In September, the little district of Zimpeto in the suburbs of Maputo, Mozambique became the capital of African sports for two weeks as host to the 10th All Africa Games. About 5,000 African athletes, almost half of whom were women, came from across the continent to compete in diverse sports. The UN Secretary-General’s UNiTE to End Violence against Women campaign took the opportunity to mobilize them to stand up for women’s rights.
In an Olympic village and selected sports events, the campaign distributed banners, posters, flyers, red cards and T-shirts, reaching nearly 20,000 athletes and spectators. As a symbol for faults in games, the red cards carried messages such as: “having sex with girls under age,” “having sex with a woman against her will even if she is your wife,” ”beating a woman,” and “using status and money to control women.”
Fourteen national teams attended workshops on ending violence against women and girls in specific countries. They provided details on the goals of the UNiTE campaign, encouraged discussions around ending violence, addressed questions and encouraged athletes to pass on the message at home. One suggestion was to include the issue of violence against women and girls in school curricula, so that women and men can start learning about it from an early age.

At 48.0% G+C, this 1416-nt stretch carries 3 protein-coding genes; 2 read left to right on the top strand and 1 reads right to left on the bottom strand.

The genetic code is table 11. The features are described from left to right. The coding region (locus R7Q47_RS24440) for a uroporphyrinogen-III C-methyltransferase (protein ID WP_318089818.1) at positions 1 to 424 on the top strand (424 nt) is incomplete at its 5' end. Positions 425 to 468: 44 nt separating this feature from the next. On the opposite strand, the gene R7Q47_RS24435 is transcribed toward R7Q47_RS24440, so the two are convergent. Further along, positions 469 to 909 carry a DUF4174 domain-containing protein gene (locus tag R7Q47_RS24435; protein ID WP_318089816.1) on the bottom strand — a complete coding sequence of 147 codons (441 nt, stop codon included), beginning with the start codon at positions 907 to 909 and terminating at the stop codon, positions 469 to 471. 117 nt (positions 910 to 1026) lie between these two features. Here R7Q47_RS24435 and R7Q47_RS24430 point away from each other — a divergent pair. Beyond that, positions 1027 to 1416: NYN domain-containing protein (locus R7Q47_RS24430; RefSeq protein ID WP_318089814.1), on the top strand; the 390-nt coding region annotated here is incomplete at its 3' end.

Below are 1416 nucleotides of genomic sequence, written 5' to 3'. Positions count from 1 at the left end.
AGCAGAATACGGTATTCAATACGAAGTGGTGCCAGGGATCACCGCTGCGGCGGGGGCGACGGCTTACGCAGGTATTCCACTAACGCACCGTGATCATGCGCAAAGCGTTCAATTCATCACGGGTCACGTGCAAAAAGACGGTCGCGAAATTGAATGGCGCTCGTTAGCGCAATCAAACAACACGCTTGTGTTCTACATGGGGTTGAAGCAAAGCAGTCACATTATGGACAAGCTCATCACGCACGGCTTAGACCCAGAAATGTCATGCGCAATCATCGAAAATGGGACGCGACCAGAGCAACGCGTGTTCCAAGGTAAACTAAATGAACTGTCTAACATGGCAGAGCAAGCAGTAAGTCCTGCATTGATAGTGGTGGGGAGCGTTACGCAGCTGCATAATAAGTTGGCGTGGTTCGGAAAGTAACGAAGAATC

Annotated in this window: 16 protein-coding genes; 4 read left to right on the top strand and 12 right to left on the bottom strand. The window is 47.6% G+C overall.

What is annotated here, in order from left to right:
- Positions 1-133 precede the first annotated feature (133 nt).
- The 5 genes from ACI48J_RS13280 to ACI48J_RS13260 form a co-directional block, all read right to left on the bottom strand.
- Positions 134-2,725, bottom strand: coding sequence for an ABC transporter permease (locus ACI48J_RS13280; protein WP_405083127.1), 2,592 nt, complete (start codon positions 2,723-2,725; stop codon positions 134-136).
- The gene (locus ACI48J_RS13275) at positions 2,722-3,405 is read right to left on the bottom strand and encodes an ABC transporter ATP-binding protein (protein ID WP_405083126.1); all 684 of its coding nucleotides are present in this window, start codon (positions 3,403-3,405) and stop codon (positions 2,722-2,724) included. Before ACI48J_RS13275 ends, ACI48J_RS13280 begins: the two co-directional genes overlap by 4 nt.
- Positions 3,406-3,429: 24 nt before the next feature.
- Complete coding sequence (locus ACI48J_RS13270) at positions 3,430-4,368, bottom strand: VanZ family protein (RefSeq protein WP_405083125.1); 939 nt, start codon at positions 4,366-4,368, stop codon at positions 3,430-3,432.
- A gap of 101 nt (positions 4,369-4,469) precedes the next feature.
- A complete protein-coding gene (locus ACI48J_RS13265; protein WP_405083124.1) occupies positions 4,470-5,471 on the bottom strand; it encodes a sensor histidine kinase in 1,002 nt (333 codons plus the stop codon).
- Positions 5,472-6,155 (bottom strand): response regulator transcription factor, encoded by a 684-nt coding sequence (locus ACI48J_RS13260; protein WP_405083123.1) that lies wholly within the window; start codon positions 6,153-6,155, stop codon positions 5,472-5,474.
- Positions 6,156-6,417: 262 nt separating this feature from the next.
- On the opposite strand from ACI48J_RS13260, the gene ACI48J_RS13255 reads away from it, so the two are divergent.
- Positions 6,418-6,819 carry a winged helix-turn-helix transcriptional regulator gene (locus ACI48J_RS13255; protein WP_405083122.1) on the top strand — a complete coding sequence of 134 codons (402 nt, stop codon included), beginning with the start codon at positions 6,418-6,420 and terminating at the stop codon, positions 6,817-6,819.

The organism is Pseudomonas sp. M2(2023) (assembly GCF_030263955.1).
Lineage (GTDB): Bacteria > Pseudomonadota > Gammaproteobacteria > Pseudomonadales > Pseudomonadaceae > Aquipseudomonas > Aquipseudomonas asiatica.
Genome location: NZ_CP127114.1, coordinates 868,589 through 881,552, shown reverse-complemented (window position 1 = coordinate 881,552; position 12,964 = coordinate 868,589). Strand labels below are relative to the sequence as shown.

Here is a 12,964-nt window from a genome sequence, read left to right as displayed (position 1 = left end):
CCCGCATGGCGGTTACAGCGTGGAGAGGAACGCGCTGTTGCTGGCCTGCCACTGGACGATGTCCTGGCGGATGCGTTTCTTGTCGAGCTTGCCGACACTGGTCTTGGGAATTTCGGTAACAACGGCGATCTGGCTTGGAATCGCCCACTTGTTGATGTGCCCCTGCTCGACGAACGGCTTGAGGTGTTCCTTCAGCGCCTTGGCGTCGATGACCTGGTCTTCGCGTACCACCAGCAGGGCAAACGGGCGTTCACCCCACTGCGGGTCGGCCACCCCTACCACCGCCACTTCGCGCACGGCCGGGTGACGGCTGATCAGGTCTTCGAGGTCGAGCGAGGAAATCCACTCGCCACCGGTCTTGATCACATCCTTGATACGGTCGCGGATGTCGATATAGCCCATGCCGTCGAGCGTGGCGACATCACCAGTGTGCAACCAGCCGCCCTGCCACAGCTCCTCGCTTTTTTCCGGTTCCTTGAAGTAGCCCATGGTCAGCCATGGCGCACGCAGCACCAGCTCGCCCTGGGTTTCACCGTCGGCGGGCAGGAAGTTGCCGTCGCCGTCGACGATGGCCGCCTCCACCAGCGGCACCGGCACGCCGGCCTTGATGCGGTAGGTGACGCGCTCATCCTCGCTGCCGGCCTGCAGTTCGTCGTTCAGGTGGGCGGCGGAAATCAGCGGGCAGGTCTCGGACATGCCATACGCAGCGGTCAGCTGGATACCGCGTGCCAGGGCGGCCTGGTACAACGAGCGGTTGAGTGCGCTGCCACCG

Caroline, a netball athlete from Zambia, emphasized in one session that there is no difference between men and women. “Ladies in Africa, be strong and fight to end violence,” was her message.
G. K. Simon, a karate coach from Ghana, stated in another gathering, “It’s really painful to hear or see a woman or a girl being raped or abused by a fellow man. We should come together against this violence. So we all play a part to make sure that women in our societies are treated as human beings, just as we as men want to be treated.”